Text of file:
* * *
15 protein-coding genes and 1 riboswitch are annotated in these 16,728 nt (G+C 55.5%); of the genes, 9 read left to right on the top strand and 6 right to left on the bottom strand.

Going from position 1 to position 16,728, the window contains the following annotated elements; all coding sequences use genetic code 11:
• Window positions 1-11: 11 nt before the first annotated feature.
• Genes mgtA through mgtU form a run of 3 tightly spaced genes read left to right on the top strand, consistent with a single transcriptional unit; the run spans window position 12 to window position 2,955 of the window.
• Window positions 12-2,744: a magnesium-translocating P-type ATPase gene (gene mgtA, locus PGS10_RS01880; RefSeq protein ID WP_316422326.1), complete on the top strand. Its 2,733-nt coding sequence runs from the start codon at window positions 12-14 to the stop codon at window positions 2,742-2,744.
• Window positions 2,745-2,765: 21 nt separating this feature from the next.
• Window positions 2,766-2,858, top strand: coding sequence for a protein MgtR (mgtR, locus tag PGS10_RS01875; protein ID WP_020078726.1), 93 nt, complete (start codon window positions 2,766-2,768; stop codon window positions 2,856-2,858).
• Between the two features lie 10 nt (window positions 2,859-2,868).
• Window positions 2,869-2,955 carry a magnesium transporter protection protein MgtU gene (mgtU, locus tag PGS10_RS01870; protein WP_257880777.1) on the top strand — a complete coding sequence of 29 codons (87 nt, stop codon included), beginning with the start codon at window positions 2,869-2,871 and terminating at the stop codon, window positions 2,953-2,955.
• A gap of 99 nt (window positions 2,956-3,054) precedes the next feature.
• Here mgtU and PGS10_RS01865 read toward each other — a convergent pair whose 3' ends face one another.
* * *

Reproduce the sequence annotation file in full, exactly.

15 protein-coding genes and 1 riboswitch are annotated in these 16,728 nt (G+C 55.5%); of the genes, 9 read left to right on the top strand and 6 right to left on the bottom strand.

Going from position 1 to position 16,728, the window contains the following annotated elements; all coding sequences use genetic code 11:
• Window positions 1-11: 11 nt before the first annotated feature.
• Genes mgtA through mgtU form a run of 3 tightly spaced genes read left to right on the top strand, consistent with a single transcriptional unit; the run spans window position 12 to window position 2,955 of the window.
• Window positions 12-2,744: a magnesium-translocating P-type ATPase gene (gene mgtA, locus PGS10_RS01880; RefSeq protein ID WP_316422326.1), complete on the top strand. Its 2,733-nt coding sequence runs from the start codon at window positions 12-14 to the stop codon at window positions 2,742-2,744.
• Window positions 2,745-2,765: 21 nt separating this feature from the next.
• Window positions 2,766-2,858, top strand: coding sequence for a protein MgtR (mgtR, locus tag PGS10_RS01875; protein ID WP_020078726.1), 93 nt, complete (start codon window positions 2,766-2,768; stop codon window positions 2,856-2,858).
• Between the two features lie 10 nt (window positions 2,859-2,868).
• Window positions 2,869-2,955 carry a magnesium transporter protection protein MgtU gene (mgtU, locus tag PGS10_RS01870; protein WP_257880777.1) on the top strand — a complete coding sequence of 29 codons (87 nt, stop codon included), beginning with the start codon at window positions 2,869-2,871 and terminating at the stop codon, window positions 2,953-2,955.
• A gap of 99 nt (window positions 2,956-3,054) precedes the next feature.
• Here mgtU and PGS10_RS01865 read toward each other — a convergent pair whose 3' ends face one another.